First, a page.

Interpretations

Word cloud of keywords and phrases from the poem Kamikaze

Interpreting and analysing a poem is not necessarily a matter of finding the right answer.

Poems are complex creations and are open to many different interpretations. Your interpretation is as valid as anyone else's - as long as you can back it up with suitable evidence from the text.

Remember to avoid simply identifying what techniques or approaches poets use. Aim to show an understanding of how form, language and structure create meanings and effects.

Below are some differing interpretations of the poem. How would you interpret the poem?

Examples

Interpretation of the whole poem

InterpretationReason for interpretation
The poem contrasts the vividness of the pilot's moment of choice with the disappointment of his life afterwards.First section is full of vivid impressions of the senses. Colour is explored; 'green-blue translucent', 'dark shoals', 'flashing silver' and 'pearl-grey'. The senses of touch ('feathery') and taste ('salt-sodden') are evoked. The impressions remind the pilot he is alive and life is for relishing. There is no mention of the senses in the section of the poem that deals with events after his choice. There is silence and it is 'as though he had never returned'.
The poem is an attempt to come to terms with the past and achieve some kind of closure.The speaker imagines how her father felt when he made his choice. 'He must have looked far down/ at the little fishing boats' - she does not know for sure and we are led to think she never talked to her father about what happened. The speaker does not criticise her father but instead presents an account of how he was treated on his return. This part of the story she knows from her own experience. It's presented in her own words, rather than as a third-person account - the quality of a confession. She admits her own behaviour, and looking back on it, can see that it was wrong.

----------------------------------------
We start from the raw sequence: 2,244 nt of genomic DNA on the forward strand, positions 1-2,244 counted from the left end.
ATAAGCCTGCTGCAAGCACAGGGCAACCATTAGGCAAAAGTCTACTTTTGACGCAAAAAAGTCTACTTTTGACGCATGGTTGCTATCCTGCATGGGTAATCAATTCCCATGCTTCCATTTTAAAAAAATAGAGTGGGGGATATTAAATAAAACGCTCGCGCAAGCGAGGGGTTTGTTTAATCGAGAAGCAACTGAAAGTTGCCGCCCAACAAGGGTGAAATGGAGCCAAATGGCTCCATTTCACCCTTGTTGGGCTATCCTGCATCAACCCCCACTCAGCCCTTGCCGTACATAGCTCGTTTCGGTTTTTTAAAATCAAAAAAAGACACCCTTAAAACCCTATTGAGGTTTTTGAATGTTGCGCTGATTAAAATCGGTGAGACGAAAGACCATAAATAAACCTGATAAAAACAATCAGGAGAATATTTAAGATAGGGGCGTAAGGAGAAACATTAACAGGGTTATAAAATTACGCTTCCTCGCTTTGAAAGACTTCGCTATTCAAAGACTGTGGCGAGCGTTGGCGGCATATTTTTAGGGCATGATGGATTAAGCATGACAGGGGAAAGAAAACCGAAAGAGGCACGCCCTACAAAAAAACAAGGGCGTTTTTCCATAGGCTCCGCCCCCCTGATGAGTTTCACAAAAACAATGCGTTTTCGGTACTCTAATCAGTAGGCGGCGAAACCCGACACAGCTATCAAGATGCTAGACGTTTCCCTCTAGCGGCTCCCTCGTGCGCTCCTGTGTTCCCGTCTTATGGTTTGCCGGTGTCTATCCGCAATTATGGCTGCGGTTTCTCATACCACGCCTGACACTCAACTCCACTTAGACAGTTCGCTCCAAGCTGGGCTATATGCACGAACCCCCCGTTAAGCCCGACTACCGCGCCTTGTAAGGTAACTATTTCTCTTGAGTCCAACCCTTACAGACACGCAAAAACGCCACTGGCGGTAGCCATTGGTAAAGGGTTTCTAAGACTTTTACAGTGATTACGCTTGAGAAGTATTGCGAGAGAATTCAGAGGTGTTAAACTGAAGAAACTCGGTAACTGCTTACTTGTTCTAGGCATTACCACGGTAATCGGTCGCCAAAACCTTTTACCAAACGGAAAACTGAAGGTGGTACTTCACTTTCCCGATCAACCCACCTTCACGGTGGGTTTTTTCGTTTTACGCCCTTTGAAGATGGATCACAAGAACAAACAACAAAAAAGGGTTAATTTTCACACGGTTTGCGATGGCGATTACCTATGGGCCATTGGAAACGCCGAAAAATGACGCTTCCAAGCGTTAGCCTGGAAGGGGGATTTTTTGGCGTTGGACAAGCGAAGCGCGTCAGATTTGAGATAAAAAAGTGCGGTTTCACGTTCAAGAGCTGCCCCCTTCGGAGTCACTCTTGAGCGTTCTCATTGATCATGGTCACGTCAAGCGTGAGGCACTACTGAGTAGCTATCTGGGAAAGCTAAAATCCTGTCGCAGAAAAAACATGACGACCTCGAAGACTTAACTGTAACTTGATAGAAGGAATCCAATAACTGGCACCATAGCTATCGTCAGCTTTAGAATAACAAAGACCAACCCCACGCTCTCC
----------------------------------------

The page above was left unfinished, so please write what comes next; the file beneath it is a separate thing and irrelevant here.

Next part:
Interpretation of the last stanza

InterpretationReason for interpretation
The poem closes with a bleak view of her father that offers little comfort or tenderness.The chattering and laughing of the previous line is silenced. The daughter's voice is presented in calm, measured language, as though the storyteller is deliberately suppressing or withholding her feelings. The final lines return to the third-person voice but the tone remains matter-of-fact. There is a suggestion the father may have been better off if he had carried out the suicide mission.
The poem closes on a note of tender regret, which hints at forgiveness.Absence of any direct comment invites reader to imagine the speaker's feelings. They are perhaps so painful that she cannot express them. The fact she's chosen to tell this story suggests the speaker now wishes things could have been different. She doesn't condemn her father which suggests she regrets how he was treated. Her confession is perhaps a plea to be forgiven. She suggests how he might have been better off if he had carried out the suicide mission, revealing how needlessly tragic and lonely his life after the war must have been.